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Artisan Home Entertainment presents
Waxwork & Waxwork II: Lost in Time (1988/1991)

"What the hell did you kill him for? We still need two more. He would have been perfect."
- Waxwork Man (David Warner)

Review By: Mark Zimmer   
Published: November 04, 2003

Stars: Zach Galligan, Deborah Foreman, Patrick Macnee, Monika Schnarre, Alexander Godunov
Other Stars: Michelle Johnson, Dana Ashbrook, Miles O'Keeffe, Charles M. Caughan, J. Kenneth Campbell, John Rhys Davies, David Warner, Martin Kemp, Bruce Campbell, Michael Des Barres, Sophie Ward, Marina Sirtis, Billy Kane, Juliet Mills, John Ireland, David Carradine
Director: Anthony Hickox

MPAA Rating: R for Comic Horror Violence and For Language
Run Time: 03h:21m:22s
Release Date: September 23, 2003
UPC: 012236146629
Genre: horror

Image Transfer
Audio Transfer
B- BD+C- D-

DVD Review

The Scream movies seem to get all the credit for self-referential and self-aware horror comedies these days, but it's worth noting that they were anticipated by several years by the pair of Waxwork pictures written and directed by Anthony Hickox. The pair surface on a single, double-feature disc that has some positive aspects but some serious drawbacks as well.

The first installment starts off as a typical teen horror film, with a group of students (apparently college) learn of a mysterious new waxwork run by David Warner. A group of six of them are invited to an exclusive midnight showing of the chamber of horrors. But as they learn to their chagrin, they are being one by one pulled mystically into the exhibits to suffer at the hands of various famous monsters over the years.

Zach Galligan stars in both entries as Mark Loftmore. He's a pretty bland and uninteresting lead, though his pairing with Deborah Foreman as Sarah Brightman (not the singer) has some moments of interest, not least of which is her prim attitude masking a fascination with S&M. That trait is unleashed courtesy of the Marquis de Sade himself (Charles McCaughan), in a nasty little whipping sequence. Also slumming here are such notables as Patrick Macnee and John Rhys Davies, the latter of whom makes an exceedingly unconvincing werewolf. The makeup and effects work here is pretty poor overall, and the story is fairly lacking in sense. Most of the vignettes have a haphazard feel to them, though the one featuring the scrumptious Michelle Johnson facing off against Count Dracula (Miles O'Keeffe) is pretty entertaining in an over-the-top manner.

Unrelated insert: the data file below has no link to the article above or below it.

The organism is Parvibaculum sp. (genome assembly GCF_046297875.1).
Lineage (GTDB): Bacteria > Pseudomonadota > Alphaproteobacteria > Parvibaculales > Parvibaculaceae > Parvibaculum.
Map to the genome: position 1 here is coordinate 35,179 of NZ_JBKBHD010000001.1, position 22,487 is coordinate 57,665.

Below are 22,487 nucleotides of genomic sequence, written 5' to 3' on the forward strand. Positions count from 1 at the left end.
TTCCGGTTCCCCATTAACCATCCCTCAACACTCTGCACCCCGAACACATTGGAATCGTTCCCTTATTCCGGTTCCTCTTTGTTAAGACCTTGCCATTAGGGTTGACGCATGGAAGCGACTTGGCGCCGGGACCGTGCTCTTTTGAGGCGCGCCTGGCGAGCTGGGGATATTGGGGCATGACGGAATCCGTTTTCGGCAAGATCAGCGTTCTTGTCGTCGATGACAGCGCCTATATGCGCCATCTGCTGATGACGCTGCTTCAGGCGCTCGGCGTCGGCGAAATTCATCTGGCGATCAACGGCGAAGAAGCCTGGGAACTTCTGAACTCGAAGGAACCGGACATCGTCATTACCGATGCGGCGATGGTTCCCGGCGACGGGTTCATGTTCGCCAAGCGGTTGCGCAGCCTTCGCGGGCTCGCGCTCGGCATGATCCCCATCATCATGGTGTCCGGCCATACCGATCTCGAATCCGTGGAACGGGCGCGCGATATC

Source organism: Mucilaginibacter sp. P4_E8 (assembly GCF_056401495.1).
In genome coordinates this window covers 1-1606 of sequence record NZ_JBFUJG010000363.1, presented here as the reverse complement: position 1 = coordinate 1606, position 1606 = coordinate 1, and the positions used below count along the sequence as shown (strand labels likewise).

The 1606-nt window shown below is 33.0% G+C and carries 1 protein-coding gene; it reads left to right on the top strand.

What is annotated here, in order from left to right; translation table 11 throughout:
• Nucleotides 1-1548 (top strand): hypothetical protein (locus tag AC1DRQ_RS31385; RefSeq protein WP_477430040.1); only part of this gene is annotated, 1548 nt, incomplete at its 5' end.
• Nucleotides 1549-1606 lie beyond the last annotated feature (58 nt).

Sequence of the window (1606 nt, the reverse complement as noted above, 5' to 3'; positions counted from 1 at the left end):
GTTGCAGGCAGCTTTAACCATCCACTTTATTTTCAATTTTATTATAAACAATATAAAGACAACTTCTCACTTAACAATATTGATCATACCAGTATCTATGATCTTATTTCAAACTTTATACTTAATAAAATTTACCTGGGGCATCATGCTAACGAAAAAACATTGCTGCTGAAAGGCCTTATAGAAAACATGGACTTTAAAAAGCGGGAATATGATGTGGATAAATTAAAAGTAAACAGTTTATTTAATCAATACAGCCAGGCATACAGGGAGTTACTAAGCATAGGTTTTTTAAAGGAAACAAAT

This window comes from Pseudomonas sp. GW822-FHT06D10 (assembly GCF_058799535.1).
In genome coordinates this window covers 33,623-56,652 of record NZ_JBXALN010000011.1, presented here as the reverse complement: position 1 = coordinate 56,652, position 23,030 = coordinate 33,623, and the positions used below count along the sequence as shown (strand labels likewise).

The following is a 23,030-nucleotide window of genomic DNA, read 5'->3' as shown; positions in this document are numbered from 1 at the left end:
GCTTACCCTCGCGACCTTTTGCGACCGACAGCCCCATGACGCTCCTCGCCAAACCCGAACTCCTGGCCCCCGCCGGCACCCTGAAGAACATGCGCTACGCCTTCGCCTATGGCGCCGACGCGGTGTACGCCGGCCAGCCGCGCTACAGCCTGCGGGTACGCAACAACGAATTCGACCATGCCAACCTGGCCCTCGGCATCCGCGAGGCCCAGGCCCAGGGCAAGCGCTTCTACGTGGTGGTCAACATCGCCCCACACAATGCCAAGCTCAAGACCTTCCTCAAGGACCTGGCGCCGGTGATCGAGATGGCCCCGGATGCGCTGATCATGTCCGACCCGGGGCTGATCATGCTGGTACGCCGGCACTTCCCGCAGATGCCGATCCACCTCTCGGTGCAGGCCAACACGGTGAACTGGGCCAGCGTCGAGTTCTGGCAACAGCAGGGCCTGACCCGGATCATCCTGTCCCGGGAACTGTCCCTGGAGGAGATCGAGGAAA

"Sometimes I think you actually enjoy all this scary stuff." -Sarah Brightman (Monika Schnarre)

The sequel picks up immediately after the end of the first picture, making the double feature presentation particularly welcome. This segment finds Sarah (now played by Monika Schnarre) facing trial for the murder of her stepfather, who was actually killed by a severed hand that escaped the waxworks at the end of the preceding picture. Using a time-door device thoughtfully provided by Sir Wilfred (Macnee again), Mark and Sarah open time doors to further vignettes in hope of finding evidence to exonerate her and back up her severed hand story. Along the way, numerous famous horror films are reenacted in a more comic manner as Mark and Sarah struggle to return to their own time.

The vignettes are much better realized this time around, with entires from Frankenstein, The Haunting (with a smattering of The Legend of Hell House), Alien, and the Roger Corman Poe pictures. Shorter vignettes include amusing reenactments of the Fredric March Dr. Jekyll and Mr. Hyde, the shopping mall sequence in Dawn of the Dead, Jack the Ripper, Nosferatu, The Blob, and even Godzilla, making this an enjoyable little romp for horror movie fans. A ton of B-list stars show up here, including Bruce Campbell in a hilarious turn as the leader of The Haunting group. The comedy is much broader here (the Corman sequence, set in King Arthur's time, features some guards straight out of Monty Python and the Holy Grail), and the gore is much more copious. The effects are much better, however, with some good transformation sequences that beat the original severely.

The main problems with the sequel are the lack of a clear narrative thrust and some mumbo-jumbo about time warriors and "God's Nintendo game." But putting aside those misgivings, this sequel is really a good bit more entertaining than the pedestrian original.

Rating for Style: B-
Rating for Substance: B


Image Transfer

Aspect Ratio1.33:1 - P&S
Original Aspect Rationo

Image Transfer Review: Artisan continues its slipshod habit of releasing DVDs in cropped pan-and-scan versions. Heads are split down the middle on the sides with alarming regularity here, and compositions are cramped throughout. Otherwise, the transfers are fairly attractive, with good color, decent shadow detail and textures. Black levels are acceptable and the source prints appear to be in excellent shape (other, of course, than having the sides chopped off).

Image Transfer Grade: D+


Audio Transfer

 LanguageRemote Access
DS 2.0Englishno

Audio Transfer Review: The 2.0 surround tracks are generally pretty good; the first installment has excellent bass in the finale and good surround effects. The second has decent sound reproduction and atmospheric use of the surrounds, but there is both persistent hiss and an annoying electronic buzz frequently audible that downgrades the results substantially.

Audio Transfer Grade: C-


Disc Extras

Static menu
Scene Access with 44 cues and remote access
Packaging: generic plastic keepcase
Picture Disc
1 Disc
1-Sided disc(s)
Layers: dual

Extras Review: Nothing at all for extras. Chaptering is adequate, with 22 stops for each picture.

Extras Grade: D-


Final Comments

The seminal horror-comedies come to DVD together, unfortunately pan-and-scanned and sans extras.


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